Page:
I think Loren is saying exactly what I believe, and what I know happened to my bike. The FD comes from the factory with excess pre-load. It fails, and a BMW mech or tech will simply replace the failed bearing and reinstall the factory shims without measuring. The rebuilt FD is destined to fail. I agree that I'd be looking at whomever is doing the rebuilding and asking some pointed questions.
But then again, I could be completely full of it
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post #7 of 12 Old Aug 14th, 2011, 12:10 pm
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Re: last chance

Quote:
Originally Posted by fpmlt
But then again, I could be completely full of it
Nope, you've gotten it exactly right. This is a known problem with a known solution, but some guys still just swap bearings and call it good. But a properly built or rebuilt final drive will easily last the lifetime of the bike.

Ken
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post #8 of 12 Old Aug 14th, 2011, 12:17 pm
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Re: last chance

Quote:
Originally Posted by dceggert
Your post infers there is only an issue in the US and attributable to improper shimming.
I don't think Loren is trying to say this is just a US thing.

We do tend to overload our bikes, and to ride longer distances and more miles, thus exacerbating the problem. That just means that we've seen more failures, and thus been able to diagnose things more thoroughly.

The excessive pre-load has been found on final drives all over the world. But a couple of guys here in the States have taken the time to dig into this problem, and to come up with a proper solution. It's not difficult, it just takes a bit of care when rebuilding these drives to bring them back up to where they need to be. Or rather, where they should have been when they left BMW . . .

Ken
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'13 Dark Graphite Metallic K16GTLD, 24K miles
'09 Magnesium Beige Metallic K13GT, 63K miles
'03 Anthracite Metallic K12LTC, 66K miles
'02 Mauve Metallic K12LTC, 106K miles and sold
BMWLT#143, IBA# 366, MOA# 111996, SCMA# 24032


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post #9 of 12 Old Aug 14th, 2011, 7:51 pm Thread Starter
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Angry Re: last chance

My Lt has just had its first diff rebuild, the guy who did it is a very experienced bmw trained mechanic ( worked on police bikes). and checked to make sure it is shimmed correctly. the other failures are on my 1100gs, I bought it with 26000 miles on it, the diff failed at 30000 ish miles , this was done under warranty, it failed 2500 miles later and the bmw dealers repaired it again ( after a big argument with bmw) and the guy who did the repair said the previous repair had not been done properly and somehow one of the shims was kinked and that caused the failure its now coming up to 50000 miles and starting to growl again in corners. Both bikes are brilliant but I just cant trust them anymore.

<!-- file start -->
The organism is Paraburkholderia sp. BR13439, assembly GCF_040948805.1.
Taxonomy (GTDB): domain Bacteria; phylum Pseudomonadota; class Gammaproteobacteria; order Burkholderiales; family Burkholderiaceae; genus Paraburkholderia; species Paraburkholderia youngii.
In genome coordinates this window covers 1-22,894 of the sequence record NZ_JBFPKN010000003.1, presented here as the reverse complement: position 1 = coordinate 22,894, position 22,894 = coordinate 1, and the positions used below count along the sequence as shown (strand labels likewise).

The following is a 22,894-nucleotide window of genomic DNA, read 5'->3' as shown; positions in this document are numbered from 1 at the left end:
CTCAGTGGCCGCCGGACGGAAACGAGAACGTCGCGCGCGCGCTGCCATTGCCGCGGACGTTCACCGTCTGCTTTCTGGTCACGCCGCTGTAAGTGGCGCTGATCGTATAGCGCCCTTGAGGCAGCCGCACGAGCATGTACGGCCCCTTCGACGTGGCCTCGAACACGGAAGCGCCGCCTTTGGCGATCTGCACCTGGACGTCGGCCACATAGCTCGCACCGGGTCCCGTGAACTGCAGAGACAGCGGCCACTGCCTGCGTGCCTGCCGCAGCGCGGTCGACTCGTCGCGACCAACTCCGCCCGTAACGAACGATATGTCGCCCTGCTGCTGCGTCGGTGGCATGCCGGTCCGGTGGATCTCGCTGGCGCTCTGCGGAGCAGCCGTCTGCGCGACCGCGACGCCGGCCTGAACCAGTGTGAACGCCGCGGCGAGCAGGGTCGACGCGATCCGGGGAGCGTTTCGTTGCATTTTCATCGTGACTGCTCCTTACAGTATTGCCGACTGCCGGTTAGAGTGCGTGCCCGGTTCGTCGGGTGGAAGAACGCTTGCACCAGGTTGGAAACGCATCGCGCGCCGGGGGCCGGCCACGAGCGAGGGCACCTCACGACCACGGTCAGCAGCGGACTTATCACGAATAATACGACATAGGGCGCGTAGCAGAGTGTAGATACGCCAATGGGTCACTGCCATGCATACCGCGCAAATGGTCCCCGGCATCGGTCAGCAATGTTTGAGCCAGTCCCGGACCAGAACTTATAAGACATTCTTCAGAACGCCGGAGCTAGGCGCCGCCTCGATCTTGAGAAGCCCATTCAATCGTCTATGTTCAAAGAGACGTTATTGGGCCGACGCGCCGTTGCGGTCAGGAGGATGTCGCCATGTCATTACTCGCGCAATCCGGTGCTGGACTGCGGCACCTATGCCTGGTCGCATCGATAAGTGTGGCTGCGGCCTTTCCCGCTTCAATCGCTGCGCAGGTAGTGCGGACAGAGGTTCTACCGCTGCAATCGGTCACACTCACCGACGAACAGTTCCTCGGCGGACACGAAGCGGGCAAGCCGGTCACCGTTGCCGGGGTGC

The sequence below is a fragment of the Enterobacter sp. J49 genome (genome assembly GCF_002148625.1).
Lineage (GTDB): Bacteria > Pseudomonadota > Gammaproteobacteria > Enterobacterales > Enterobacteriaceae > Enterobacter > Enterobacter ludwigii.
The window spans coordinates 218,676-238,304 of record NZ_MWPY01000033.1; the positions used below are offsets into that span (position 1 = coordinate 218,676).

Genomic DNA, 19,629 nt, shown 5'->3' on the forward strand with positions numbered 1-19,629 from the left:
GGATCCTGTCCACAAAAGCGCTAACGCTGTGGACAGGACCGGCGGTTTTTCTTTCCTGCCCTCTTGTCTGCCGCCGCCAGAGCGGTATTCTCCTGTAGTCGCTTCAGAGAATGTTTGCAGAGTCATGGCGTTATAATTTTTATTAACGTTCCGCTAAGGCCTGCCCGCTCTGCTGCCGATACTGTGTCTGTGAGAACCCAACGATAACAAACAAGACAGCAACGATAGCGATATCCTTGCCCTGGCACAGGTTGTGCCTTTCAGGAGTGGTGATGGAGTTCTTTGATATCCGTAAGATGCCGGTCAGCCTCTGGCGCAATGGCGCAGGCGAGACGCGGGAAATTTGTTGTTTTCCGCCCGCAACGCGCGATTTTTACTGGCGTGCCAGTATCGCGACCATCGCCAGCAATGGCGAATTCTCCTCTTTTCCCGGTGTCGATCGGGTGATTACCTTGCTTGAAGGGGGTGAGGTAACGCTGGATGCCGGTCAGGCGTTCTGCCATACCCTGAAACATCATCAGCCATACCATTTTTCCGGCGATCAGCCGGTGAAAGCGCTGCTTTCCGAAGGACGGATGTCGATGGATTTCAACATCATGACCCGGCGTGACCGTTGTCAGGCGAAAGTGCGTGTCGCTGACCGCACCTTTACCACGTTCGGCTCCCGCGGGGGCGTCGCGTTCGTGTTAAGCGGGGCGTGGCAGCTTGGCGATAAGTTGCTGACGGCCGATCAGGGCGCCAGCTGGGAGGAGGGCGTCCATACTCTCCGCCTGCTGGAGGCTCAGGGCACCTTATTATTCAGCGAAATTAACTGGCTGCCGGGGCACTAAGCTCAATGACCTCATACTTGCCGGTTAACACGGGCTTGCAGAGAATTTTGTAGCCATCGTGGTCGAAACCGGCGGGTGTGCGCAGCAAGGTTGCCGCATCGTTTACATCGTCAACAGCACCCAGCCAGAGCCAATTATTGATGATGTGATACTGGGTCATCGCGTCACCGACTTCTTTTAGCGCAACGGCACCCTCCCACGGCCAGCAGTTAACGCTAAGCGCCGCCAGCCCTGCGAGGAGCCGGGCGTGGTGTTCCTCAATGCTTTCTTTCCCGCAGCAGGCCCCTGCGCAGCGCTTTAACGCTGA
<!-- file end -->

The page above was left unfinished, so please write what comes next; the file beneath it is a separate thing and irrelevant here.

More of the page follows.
Cheers Dave
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post #10 of 12 Old Aug 14th, 2011, 8:09 pm
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Wink Re: last chance

Dave, you don't happen to have Metzler ME-880's on the bike that is "Growling" in the corners do you? Because those tires are infamous for just that. Maybe it is not the FD?

Just hoping here buddy.

John
Quote:
Originally Posted by hovis
My Lt has just had its first diff rebuild, the guy who did it is a very experienced bmw trained mechanic ( worked on police bikes). and checked to make sure it is shimmed correctly. the other failures are on my 1100gs, I bought it with 26000 miles on it, the diff failed at 30000 ish miles , this was done under warranty, it failed 2500 miles later and the bmw dealers repaired it again ( after a big argument with bmw) and the guy who did the repair said the previous repair had not been done properly and somehow one of the shims was kinked and that caused the failure its now coming up to 50000 miles and starting to growl again in corners. Both bikes are brilliant but I just cant trust them anymore.
Cheers Dave

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post #11 of 12 Old Aug 14th, 2011, 11:08 pm Thread Starter
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Re: last chance

The growling is on the 1100gs running on almost new tourances, and getting the telltale vibes througk the footrests
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post #12 of 12 Old Aug 14th, 2011, 11:19 pm
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Red face Re: last chance

Oh. Sorry to say that you may be on the right track after all.

John
Quote:
Originally Posted by hovis
The growling is on the 1100gs running on almost new tourances, and getting the telltale vibes througk the footrests

John & Marilyn Fisher
'00 K1200LTC "Katie"
'95 Triumph "Tigger"
'12 Triumph 800XC "Tigger II" (RIP)
'12 Triumph 1200 Explorer "Shadow Tigger"